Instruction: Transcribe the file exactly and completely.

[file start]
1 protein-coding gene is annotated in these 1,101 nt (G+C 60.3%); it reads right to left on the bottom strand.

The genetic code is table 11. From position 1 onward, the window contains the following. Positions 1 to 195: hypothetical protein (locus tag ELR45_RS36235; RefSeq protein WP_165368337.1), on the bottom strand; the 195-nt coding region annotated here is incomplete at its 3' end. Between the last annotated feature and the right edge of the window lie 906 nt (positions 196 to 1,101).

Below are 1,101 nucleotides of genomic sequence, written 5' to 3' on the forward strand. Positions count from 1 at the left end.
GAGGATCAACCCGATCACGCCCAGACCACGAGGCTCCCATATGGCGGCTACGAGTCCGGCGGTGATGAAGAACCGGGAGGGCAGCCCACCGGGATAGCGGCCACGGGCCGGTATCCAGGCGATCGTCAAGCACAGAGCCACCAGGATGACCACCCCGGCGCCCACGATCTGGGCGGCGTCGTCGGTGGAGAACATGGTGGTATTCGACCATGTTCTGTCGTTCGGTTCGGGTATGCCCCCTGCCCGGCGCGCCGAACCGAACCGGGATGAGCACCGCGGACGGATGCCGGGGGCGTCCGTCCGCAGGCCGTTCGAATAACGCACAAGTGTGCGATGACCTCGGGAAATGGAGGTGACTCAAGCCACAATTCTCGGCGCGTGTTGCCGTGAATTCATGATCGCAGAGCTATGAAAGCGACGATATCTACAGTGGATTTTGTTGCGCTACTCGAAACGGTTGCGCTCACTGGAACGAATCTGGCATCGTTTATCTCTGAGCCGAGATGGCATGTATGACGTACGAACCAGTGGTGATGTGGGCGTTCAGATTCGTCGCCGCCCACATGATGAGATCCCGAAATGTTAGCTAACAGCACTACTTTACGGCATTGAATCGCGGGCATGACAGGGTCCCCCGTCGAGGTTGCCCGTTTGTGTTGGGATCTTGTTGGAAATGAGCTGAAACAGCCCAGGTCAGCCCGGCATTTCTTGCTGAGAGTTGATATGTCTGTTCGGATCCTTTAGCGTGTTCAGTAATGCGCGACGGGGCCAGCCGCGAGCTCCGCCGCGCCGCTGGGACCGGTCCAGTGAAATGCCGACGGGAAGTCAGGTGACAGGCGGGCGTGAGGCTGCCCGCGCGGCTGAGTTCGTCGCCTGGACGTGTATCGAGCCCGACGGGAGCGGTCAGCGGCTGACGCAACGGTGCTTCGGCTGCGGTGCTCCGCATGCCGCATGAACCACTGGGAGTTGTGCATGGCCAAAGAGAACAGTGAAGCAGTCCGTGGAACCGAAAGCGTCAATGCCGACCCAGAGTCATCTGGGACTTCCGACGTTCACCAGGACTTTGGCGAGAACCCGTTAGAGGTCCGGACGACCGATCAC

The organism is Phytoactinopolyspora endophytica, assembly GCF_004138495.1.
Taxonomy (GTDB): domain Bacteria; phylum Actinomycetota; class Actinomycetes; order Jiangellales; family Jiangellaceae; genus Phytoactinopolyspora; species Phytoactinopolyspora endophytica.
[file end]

1 protein-coding gene is annotated in these 1,101 nt (G+C 60.3%); it reads right to left on the bottom strand.

The genetic code is table 11. From position 1 onward, the window contains the following. Positions 1 to 195: hypothetical protein (locus tag ELR45_RS36235; RefSeq protein WP_165368337.1), on the bottom strand; the 195-nt coding region annotated here is incomplete at its 3' end. Between the last annotated feature and the right edge of the window lie 906 nt (positions 196 to 1,101).

Below are 1,101 nucleotides of genomic sequence, written 5' to 3' on the forward strand. Positions count from 1 at the left end.
GAGGATCAACCCGATCACGCCCAGACCACGAGGCTCCCATATGGCGGCTACGAGTCCGGCGGTGATGAAGAACCGGGAGGGCAGCCCACCGGGATAGCGGCCACGGGCCGGTATCCAGGCGATCGTCAAGCACAGAGCCACCAGGATGACCACCCCGGCGCCCACGATCTGGGCGGCGTCGTCGGTGGAGAACATGGTGGTATTCGACCATGTTCTGTCGTTCGGTTCGGGTATGCCCCCTGCCCGGCGCGCCGAACCGAACCGGGATGAGCACCGCGGACGGATGCCGGGGGCGTCCGTCCGCAGGCCGTTCGAATAACGCACAAGTGTGCGATGACCTCGGGAAATGGAGGTGACTCAAGCCACAATTCTCGGCGCGTGTTGCCGTGAATTCATGATCGCAGAGCTATGAAAGCGACGATATCTACAGTGGATTTTGTTGCGCTACTCGAAACGGTTGCGCTCACTGGAACGAATCTGGCATCGTTTATCTCTGAGCCGAGATGGCATGTATGACGTACGAACCAGTGGTGATGTGGGCGTTCAGATTCGTCGCCGCCCACATGATGAGATCCCGAAATGTTAGCTAACAGCACTACTTTACGGCATTGAATCGCGGGCATGACAGGGTCCCCCGTCGAGGTTGCCCGTTTGTGTTGGGATCTTGTTGGAAATGAGCTGAAACAGCCCAGGTCAGCCCGGCATTTCTTGCTGAGAGTTGATATGTCTGTTCGGATCCTTTAGCGTGTTCAGTAATGCGCGACGGGGCCAGCCGCGAGCTCCGCCGCGCCGCTGGGACCGGTCCAGTGAAATGCCGACGGGAAGTCAGGTGACAGGCGGGCGTGAGGCTGCCCGCGCGGCTGAGTTCGTCGCCTGGACGTGTATCGAGCCCGACGGGAGCGGTCAGCGGCTGACGCAACGGTGCTTCGGCTGCGGTGCTCCGCATGCCGCATGAACCACTGGGAGTTGTGCATGGCCAAAGAGAACAGTGAAGCAGTCCGTGGAACCGAAAGCGTCAATGCCGACCCAGAGTCATCTGGGACTTCCGACGTTCACCAGGACTTTGGCGAGAACCCGTTAGAGGTCCGGACGACCGATCAC

The organism is Phytoactinopolyspora endophytica, assembly GCF_004138495.1.
Taxonomy (GTDB): domain Bacteria; phylum Actinomycetota; class Actinomycetes; order Jiangellales; family Jiangellaceae; genus Phytoactinopolyspora; species Phytoactinopolyspora endophytica.